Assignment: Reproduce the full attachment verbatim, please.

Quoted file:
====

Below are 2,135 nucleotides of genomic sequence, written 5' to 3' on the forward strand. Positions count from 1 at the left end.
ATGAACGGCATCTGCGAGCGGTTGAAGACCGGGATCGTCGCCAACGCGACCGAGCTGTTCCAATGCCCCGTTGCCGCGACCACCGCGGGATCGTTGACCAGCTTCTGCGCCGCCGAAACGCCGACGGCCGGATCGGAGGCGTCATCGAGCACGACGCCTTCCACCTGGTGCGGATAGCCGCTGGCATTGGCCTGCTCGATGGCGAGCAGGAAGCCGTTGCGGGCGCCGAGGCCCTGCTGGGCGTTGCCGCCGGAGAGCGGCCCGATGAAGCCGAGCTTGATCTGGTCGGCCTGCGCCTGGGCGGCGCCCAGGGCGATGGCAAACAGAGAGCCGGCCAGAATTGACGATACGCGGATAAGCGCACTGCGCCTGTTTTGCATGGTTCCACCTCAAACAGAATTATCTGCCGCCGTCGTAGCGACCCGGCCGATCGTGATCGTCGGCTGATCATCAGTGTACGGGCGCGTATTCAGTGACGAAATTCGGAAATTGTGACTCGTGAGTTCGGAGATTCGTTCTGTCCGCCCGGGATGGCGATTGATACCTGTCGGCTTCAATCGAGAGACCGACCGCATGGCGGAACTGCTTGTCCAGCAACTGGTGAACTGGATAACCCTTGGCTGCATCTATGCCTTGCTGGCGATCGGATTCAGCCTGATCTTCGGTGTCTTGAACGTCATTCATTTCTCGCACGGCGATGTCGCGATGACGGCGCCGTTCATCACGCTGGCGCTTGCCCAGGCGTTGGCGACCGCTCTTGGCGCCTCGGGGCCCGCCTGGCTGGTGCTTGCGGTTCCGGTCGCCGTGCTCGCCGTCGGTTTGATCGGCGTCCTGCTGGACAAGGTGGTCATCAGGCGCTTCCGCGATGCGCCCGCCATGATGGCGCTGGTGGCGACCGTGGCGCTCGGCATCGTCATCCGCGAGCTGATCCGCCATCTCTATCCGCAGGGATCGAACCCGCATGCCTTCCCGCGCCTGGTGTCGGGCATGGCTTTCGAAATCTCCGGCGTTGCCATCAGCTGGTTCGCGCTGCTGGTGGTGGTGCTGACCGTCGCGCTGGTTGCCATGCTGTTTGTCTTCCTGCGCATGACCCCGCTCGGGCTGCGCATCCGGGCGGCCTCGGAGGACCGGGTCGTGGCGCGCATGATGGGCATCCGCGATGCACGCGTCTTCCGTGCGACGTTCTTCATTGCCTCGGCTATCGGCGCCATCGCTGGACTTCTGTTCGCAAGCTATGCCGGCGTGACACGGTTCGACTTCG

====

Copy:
Below are 2,135 nucleotides of genomic sequence, written 5' to 3' on the forward strand. Positions count from 1 at the left end.
ATGAACGGCATCTGCGAGCGGTTGAAGACCGGGATCGTCGCCAACGCGACCGAGCTGTTCCAATGCCCCGTTGCCGCGACCACCGCGGGATCGTTGACCAGCTTCTGCGCCGCCGAAACGCCGACGGCCGGATCGGAGGCGTCATCGAGCACGACGCCTTCCACCTGGTGCGGATAGCCGCTGGCATTGGCCTGCTCGATGGCGAGCAGGAAGCCGTTGCGGGCGCCGAGGCCCTGCTGGGCGTTGCCGCCGGAGAGCGGCCCGATGAAGCCGAGCTTGATCTGGTCGGCCTGCGCCTGGGCGGCGCCCAGGGCGATGGCAAACAGAGAGCCGGCCAGAATTGACGATACGCGGATAAGCGCACTGCGCCTGTTTTGCATGGTTCCACCTCAAACAGAATTATCTGCCGCCGTCGTAGCGACCCGGCCGATCGTGATCGTCGGCTGATCATCAGTGTACGGGCGCGTATTCAGTGACGAAATTCGGAAATTGTGACTCGTGAGTTCGGAGATTCGTTCTGTCCGCCCGGGATGGCGATTGATACCTGTCGGCTTCAATCGAGAGACCGACCGCATGGCGGAACTGCTTGTCCAGCAACTGGTGAACTGGATAACCCTTGGCTGCATCTATGCCTTGCTGGCGATCGGATTCAGCCTGATCTTCGGTGTCTTGAACGTCATTCATTTCTCGCACGGCGATGTCGCGATGACGGCGCCGTTCATCACGCTGGCGCTTGCCCAGGCGTTGGCGACCGCTCTTGGCGCCTCGGGGCCCGCCTGGCTGGTGCTTGCGGTTCCGGTCGCCGTGCTCGCCGTCGGTTTGATCGGCGTCCTGCTGGACAAGGTGGTCATCAGGCGCTTCCGCGATGCGCCCGCCATGATGGCGCTGGTGGCGACCGTGGCGCTCGGCATCGTCATCCGCGAGCTGATCCGCCATCTCTATCCGCAGGGATCGAACCCGCATGCCTTCCCGCGCCTGGTGTCGGGCATGGCTTTCGAAATCTCCGGCGTTGCCATCAGCTGGTTCGCGCTGCTGGTGGTGGTGCTGACCGTCGCGCTGGTTGCCATGCTGTTTGTCTTCCTGCGCATGACCCCGCTCGGGCTGCGCATCCGGGCGGCCTCGGAGGACCGGGTCGTGGCGCGCATGATGGGCATCCGCGATGCACGCGTCTTCCGTGCGACGTTCTTCATTGCCTCGGCTATCGGCGCCATCGCTGGACTTCTGTTCGCAAGCTATGCCGGCGTGACACGGTTCGACTTCG